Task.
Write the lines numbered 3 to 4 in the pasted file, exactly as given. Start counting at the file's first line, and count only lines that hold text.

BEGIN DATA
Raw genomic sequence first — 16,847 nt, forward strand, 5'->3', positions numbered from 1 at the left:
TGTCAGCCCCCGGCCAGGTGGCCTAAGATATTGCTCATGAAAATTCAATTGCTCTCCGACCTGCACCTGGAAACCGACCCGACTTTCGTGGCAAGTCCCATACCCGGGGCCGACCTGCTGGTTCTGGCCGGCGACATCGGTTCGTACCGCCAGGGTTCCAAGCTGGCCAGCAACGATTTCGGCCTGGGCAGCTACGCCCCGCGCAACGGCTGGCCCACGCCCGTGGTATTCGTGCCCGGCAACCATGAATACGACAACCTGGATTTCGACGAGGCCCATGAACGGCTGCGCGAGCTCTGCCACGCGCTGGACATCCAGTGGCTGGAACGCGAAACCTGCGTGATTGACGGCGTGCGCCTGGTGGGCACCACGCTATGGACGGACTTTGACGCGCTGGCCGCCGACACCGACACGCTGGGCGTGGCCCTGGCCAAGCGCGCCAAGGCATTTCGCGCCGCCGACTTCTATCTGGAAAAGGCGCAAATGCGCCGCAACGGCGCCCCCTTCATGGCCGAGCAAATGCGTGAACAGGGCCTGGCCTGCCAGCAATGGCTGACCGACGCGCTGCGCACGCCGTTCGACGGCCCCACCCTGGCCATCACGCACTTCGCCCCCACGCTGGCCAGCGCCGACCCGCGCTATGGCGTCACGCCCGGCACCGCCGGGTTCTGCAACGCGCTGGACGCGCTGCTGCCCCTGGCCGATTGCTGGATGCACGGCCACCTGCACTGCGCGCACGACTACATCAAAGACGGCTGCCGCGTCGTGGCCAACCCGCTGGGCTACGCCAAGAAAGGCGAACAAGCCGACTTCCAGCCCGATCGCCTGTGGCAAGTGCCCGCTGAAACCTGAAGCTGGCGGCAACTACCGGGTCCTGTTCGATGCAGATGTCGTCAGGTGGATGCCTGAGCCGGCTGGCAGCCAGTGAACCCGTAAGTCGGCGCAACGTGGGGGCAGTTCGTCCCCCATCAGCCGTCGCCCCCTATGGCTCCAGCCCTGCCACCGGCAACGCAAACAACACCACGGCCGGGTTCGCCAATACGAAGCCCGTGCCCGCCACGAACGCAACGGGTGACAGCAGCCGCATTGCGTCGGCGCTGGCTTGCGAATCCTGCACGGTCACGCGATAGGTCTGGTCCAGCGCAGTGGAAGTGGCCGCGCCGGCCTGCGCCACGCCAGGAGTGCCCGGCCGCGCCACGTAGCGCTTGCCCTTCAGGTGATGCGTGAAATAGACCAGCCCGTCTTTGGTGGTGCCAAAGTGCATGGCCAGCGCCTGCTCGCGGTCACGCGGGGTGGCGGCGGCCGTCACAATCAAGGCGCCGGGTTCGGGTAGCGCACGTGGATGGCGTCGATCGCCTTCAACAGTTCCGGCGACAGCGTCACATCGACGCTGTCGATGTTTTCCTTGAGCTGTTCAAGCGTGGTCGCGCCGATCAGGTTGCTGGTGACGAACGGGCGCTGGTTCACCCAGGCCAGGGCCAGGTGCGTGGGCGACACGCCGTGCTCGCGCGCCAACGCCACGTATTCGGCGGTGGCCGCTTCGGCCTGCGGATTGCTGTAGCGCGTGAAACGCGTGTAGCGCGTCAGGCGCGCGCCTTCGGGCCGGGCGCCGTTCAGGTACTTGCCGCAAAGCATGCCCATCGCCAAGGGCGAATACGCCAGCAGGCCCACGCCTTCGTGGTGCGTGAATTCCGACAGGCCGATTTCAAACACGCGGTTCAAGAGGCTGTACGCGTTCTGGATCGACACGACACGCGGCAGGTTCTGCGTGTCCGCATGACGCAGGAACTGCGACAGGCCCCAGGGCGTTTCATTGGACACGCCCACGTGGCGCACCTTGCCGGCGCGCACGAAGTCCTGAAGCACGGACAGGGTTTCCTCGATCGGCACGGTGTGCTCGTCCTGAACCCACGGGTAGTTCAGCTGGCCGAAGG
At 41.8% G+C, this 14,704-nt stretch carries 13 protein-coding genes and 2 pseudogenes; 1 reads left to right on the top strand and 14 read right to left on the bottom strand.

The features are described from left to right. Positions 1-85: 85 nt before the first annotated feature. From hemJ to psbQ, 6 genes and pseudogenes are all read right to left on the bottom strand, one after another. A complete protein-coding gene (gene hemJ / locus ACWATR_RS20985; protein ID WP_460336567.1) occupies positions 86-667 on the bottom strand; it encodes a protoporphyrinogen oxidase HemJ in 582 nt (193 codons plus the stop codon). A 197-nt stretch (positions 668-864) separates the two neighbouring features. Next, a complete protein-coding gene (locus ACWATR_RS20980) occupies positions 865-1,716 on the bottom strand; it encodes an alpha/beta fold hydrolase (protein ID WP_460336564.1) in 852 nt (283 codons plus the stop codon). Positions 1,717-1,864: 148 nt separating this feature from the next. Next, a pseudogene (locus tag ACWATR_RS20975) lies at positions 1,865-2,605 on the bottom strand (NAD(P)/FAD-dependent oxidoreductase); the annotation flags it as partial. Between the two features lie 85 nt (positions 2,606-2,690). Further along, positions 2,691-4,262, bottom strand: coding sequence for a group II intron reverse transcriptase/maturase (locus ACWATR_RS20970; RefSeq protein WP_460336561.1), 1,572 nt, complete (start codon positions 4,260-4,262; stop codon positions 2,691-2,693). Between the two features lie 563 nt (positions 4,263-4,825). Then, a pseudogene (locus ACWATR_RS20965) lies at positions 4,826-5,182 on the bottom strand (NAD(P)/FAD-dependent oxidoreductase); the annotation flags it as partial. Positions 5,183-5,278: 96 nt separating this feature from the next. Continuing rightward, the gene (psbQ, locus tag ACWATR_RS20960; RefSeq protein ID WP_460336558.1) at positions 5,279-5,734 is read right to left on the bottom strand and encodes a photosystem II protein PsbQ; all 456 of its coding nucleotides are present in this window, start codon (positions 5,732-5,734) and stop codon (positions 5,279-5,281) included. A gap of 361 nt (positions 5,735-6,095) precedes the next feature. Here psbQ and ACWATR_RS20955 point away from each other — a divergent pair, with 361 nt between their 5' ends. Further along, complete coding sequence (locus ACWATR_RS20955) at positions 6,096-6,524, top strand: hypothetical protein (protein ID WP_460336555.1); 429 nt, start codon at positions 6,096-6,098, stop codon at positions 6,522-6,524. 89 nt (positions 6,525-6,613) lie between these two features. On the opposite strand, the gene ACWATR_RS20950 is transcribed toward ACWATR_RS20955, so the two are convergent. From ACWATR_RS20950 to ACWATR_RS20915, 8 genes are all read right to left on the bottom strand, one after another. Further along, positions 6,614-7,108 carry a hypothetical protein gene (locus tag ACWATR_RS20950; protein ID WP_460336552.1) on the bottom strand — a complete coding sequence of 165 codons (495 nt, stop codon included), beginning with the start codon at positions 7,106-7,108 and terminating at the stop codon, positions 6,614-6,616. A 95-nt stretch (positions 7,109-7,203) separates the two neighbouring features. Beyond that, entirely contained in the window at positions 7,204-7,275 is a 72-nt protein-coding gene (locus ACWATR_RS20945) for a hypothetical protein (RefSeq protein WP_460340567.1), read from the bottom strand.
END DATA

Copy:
At 41.8% G+C, this 14,704-nt stretch carries 13 protein-coding genes and 2 pseudogenes; 1 reads left to right on the top strand and 14 read right to left on the bottom strand.

The features are described from left to right. Positions 1-85: 85 nt before the first annotated feature. From hemJ to psbQ, 6 genes and pseudogenes are all read right to left on the bottom strand, one after another. A complete protein-coding gene (gene hemJ / locus ACWATR_RS20985; protein ID WP_460336567.1) occupies positions 86-667 on the bottom strand; it encodes a protoporphyrinogen oxidase HemJ in 582 nt (193 codons plus the stop codon). A 197-nt stretch (positions 668-864) separates the two neighbouring features. Next, a complete protein-coding gene (locus ACWATR_RS20980) occupies positions 865-1,716 on the bottom strand; it encodes an alpha/beta fold hydrolase (protein ID WP_460336564.1) in 852 nt (283 codons plus the stop codon). Positions 1,717-1,864: 148 nt separating this feature from the next. Next, a pseudogene (locus tag ACWATR_RS20975) lies at positions 1,865-2,605 on the bottom strand (NAD(P)/FAD-dependent oxidoreductase); the annotation flags it as partial. Between the two features lie 85 nt (positions 2,606-2,690). Further along, positions 2,691-4,262, bottom strand: coding sequence for a group II intron reverse transcriptase/maturase (locus ACWATR_RS20970; RefSeq protein WP_460336561.1), 1,572 nt, complete (start codon positions 4,260-4,262; stop codon positions 2,691-2,693). Between the two features lie 563 nt (positions 4,263-4,825). Then, a pseudogene (locus ACWATR_RS20965) lies at positions 4,826-5,182 on the bottom strand (NAD(P)/FAD-dependent oxidoreductase); the annotation flags it as partial. Positions 5,183-5,278: 96 nt separating this feature from the next. Continuing rightward, the gene (psbQ, locus tag ACWATR_RS20960; RefSeq protein ID WP_460336558.1) at positions 5,279-5,734 is read right to left on the bottom strand and encodes a photosystem II protein PsbQ; all 456 of its coding nucleotides are present in this window, start codon (positions 5,732-5,734) and stop codon (positions 5,279-5,281) included. A gap of 361 nt (positions 5,735-6,095) precedes the next feature. Here psbQ and ACWATR_RS20955 point away from each other — a divergent pair, with 361 nt between their 5' ends. Further along, complete coding sequence (locus ACWATR_RS20955) at positions 6,096-6,524, top strand: hypothetical protein (protein ID WP_460336555.1); 429 nt, start codon at positions 6,096-6,098, stop codon at positions 6,522-6,524. 89 nt (positions 6,525-6,613) lie between these two features. On the opposite strand, the gene ACWATR_RS20950 is transcribed toward ACWATR_RS20955, so the two are convergent. From ACWATR_RS20950 to ACWATR_RS20915, 8 genes are all read right to left on the bottom strand, one after another. Further along, positions 6,614-7,108 carry a hypothetical protein gene (locus tag ACWATR_RS20950; protein ID WP_460336552.1) on the bottom strand — a complete coding sequence of 165 codons (495 nt, stop codon included), beginning with the start codon at positions 7,106-7,108 and terminating at the stop codon, positions 6,614-6,616. A 95-nt stretch (positions 7,109-7,203) separates the two neighbouring features. Beyond that, entirely contained in the window at positions 7,204-7,275 is a 72-nt protein-coding gene (locus ACWATR_RS20945) for a hypothetical protein (RefSeq protein WP_460340567.1), read from the bottom strand.